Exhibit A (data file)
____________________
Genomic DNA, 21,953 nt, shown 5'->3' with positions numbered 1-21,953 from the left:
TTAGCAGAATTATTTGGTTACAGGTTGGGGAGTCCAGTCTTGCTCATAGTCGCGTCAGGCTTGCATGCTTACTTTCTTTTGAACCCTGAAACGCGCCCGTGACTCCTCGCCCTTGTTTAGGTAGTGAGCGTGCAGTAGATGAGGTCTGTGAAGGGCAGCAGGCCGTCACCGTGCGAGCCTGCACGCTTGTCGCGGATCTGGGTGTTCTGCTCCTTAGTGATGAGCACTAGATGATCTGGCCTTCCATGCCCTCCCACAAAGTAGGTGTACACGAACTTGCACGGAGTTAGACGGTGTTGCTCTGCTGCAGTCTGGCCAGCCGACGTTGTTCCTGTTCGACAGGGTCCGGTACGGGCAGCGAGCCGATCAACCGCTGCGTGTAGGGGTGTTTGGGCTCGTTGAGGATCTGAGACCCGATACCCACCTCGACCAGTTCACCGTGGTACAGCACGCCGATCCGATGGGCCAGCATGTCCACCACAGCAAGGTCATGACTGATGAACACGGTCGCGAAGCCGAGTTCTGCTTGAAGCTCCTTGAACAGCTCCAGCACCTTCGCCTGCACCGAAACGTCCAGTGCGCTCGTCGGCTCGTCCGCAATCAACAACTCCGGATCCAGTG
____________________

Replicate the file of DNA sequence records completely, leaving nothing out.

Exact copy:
Genomic DNA, 21,953 nt, shown 5'->3' with positions numbered 1-21,953 from the left:
TTAGCAGAATTATTTGGTTACAGGTTGGGGAGTCCAGTCTTGCTCATAGTCGCGTCAGGCTTGCATGCTTACTTTCTTTTGAACCCTGAAACGCGCCCGTGACTCCTCGCCCTTGTTTAGGTAGTGAGCGTGCAGTAGATGAGGTCTGTGAAGGGCAGCAGGCCGTCACCGTGCGAGCCTGCACGCTTGTCGCGGATCTGGGTGTTCTGCTCCTTAGTGATGAGCACTAGATGATCTGGCCTTCCATGCCCTCCCACAAAGTAGGTGTACACGAACTTGCACGGAGTTAGACGGTGTTGCTCTGCTGCAGTCTGGCCAGCCGACGTTGTTCCTGTTCGACAGGGTCCGGTACGGGCAGCGAGCCGATCAACCGCTGCGTGTAGGGGTGTTTGGGCTCGTTGAGGATCTGAGACCCGATACCCACCTCGACCAGTTCACCGTGGTACAGCACGCCGATCCGATGGGCCAGCATGTCCACCACAGCAAGGTCATGACTGATGAACACGGTCGCGAAGCCGAGTTCTGCTTGAAGCTCCTTGAACAGCTCCAGCACCTTCGCCTGCACCGAAACGTCCAGTGCGCTCGTCGGCTCGTCCGCAATCAACAACTCCGGATCCAGTG